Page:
These words hint to a sense of stigma that comes with a woman defying the rules set out for her by the authorities that govern her. Drawing from the cultural context of Sophocles’ play, women were mainly viewed as inferior beings—often they were weak or even dangerous, which makes the defiance against the state and Creon’s edict more grave and scandalous. Creon portrays his fear of being diminished by a woman through his cry: “I am not the man, not now: she is the man / if this victory goes to her and she goes free. / Never! ” because essentially, her freedom would mean his defeat, which in the end would blemish, or even completely fracture, his stature as an omnipotent ruler. Moreover, Creon becomes erratic as he is faced with his flaws as a human being. When he is first notified of his errors by a sentry: “Oh it’s terrible when the one who does the judging / judges things all wrong”, he retaliates in a unnecessarily cruel manner: “you just be clever about your judgments— / … you’ll swear your dirty money brought you pain. Personally, his cruelty can be interpreted as a defensive insult inflicted to shield himself from the truth of his humanity. This interpretation is supported by the way Creon storms off by “turning sharply”, as his actions seem to portray a sense of flinching (characterized by “sharply”) annoyance. This same effect is particularly seen in Creon’s dialogue with Tiresias after he is told of his fate. Creon’s language becomes more infused with anger and insecurity, making him appear weaker: “you shoot your arrows at my head like archers at the target—” He seems to refute his own guilt, and justify imself as a person of superiority: “are you aware you’re speaking to the king? ”, which makes him appear untouchable. Creon’s spite is felt through his sharp intonation of “Spit it out! ” and “lust for injustice! ” His reaction to his fate up until his concession is characterized by defensiveness and verbal insults, which can highlight how much of his power and glory he is afraid of losing, Creon becomes frightened by the prospect wherein he would have to concede to his hamartia and undeniable fallibility as a human.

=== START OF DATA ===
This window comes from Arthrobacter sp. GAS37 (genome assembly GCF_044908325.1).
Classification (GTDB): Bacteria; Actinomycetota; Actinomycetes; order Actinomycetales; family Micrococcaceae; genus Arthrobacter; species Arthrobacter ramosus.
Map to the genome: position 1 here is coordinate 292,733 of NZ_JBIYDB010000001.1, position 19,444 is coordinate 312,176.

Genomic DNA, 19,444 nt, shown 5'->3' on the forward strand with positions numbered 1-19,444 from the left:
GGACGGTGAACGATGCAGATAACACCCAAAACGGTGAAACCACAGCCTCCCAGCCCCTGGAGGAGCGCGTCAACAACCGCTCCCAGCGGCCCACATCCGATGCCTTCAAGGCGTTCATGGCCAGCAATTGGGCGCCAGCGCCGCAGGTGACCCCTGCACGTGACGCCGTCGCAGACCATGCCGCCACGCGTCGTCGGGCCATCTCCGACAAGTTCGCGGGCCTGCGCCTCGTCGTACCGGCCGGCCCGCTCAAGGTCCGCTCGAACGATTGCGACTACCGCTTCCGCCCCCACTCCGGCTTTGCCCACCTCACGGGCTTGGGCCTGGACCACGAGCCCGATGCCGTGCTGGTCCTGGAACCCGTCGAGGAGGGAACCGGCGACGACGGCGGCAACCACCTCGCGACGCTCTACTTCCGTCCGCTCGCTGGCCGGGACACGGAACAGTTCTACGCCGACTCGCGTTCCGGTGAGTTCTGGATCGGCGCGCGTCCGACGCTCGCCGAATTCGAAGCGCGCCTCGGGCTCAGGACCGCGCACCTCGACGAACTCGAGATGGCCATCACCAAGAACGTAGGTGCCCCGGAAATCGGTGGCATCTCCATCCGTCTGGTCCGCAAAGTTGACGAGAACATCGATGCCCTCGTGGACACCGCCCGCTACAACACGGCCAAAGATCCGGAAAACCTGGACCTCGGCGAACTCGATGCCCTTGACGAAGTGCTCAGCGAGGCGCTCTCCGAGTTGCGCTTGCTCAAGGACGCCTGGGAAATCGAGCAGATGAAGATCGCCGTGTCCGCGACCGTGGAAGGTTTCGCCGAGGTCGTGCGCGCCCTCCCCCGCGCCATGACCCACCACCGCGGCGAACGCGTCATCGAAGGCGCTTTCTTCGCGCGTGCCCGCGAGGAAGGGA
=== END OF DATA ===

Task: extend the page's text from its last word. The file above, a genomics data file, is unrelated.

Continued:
The main purpose of these effects is to illuminate Creon’s very human flaws: his insecurities, his paranoia of being thwarted by a woman of lesser importance, and his irritable temper. These flaws consequently form the nature of his demise and conclude the circle of his journey as the Tragic Hero. Essentially, his kingship has brought upon him his downfall because power is inseparable from vanity, and vanity became the hamartia of the Creon’s character.